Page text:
Yori Foreman's lead trainer threw in the towel on Saturday.
And while Mercante's desire to please paying customers is admirable to some -- and legislatively allowable in New York black and white -- his duty to ensure Foreman's safety is more sacred than satisfying anyone not an arm's length from a man being paid to hit them in the mouth.

Missing a play at first base is one thing. Letting a fight go too long is quite another.

With a man's long-term livelihood at stake rather than meaningless record-book perfection, Mercante putting his own judgment ahead of Foreman's corner was ill-advised at best... and dangerous at worst.

Speaking of worst, there's Arum's press conference harangue as an add-on.

Apparently too rushed to watch a definitive video replay, Arum began the post-midnight media aftermath with an angry rant explaining that a surrender towel would have come into the ring from a neutral corner, rather than Jim Grier's perch a few paces from Foreman's stool.

It could well have been forgiven if not for its tone, which veered far beyond understandable late-night frustration and strayed too much into a condescending "listen, I know boxing more than you" lecture that looks even more foolish played alongside HBO's broadcast feed.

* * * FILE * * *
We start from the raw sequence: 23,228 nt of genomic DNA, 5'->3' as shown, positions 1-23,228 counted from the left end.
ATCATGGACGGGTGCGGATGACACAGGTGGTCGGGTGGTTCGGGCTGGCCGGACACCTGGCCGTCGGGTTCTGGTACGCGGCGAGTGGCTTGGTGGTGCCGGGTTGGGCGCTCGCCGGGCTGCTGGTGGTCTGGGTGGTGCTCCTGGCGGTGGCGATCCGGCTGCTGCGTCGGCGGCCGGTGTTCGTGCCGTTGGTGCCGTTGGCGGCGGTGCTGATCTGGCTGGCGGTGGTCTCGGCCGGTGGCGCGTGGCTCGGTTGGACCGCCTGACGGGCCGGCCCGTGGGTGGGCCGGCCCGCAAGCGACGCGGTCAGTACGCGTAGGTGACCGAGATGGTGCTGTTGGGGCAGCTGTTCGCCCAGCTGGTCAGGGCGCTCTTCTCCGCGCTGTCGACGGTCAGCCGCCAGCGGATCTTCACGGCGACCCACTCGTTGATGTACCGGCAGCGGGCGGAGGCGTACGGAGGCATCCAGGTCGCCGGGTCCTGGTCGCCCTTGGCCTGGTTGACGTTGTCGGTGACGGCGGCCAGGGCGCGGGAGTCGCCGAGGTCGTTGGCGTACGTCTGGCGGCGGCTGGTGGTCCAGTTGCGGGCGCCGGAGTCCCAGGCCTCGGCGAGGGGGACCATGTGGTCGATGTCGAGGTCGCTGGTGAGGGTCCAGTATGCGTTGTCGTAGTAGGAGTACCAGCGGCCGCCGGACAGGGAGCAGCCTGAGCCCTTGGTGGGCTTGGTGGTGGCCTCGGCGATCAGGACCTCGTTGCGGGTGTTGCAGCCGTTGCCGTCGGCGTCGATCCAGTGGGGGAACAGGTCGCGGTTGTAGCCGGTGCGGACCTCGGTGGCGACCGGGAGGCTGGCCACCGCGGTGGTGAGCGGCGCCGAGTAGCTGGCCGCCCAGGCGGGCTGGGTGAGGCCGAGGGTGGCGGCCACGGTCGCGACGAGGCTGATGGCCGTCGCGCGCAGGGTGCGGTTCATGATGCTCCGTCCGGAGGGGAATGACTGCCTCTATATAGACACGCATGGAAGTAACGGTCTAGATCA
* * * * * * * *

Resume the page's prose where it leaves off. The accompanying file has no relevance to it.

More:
From one old, crotchety guy to another, Bob... you've got to know better.

Batting third, and now that I've been to more than half of 50 states and covered fights in nearly 10 of them, I can be sure of one more thing in life...there is not a stretch of highway in existence that I loathe more than the 40-or-so Garden State Parkway miles between Exit 131 and the New York state line.

If the guy doing 90 while clicking his Blackberry doesn't sideswipe you to the nearest emergency room or beyond, the woman fixing her makeup while climbing your tailpipe just might. And if you're somehow lucky enough to elude their combined theatrics, you'll quickly go broke from shelling out currency at what seems to be a booth every 500 yards.

Here's a tip... if President Obama and Co. really want to revive commuter trains as a means of shoring up both economy and environment, simply have the undecideds spend a mandatory week navigating the distracted drivers, tightly-bunched toll barriers and other roving landmines between Woodbridge and Montvale.

If that doesn't prompt a permanent shift from roads to rails... nothing ever will.

Last but not least, it just got a little harder not to dislike the New York Yankees.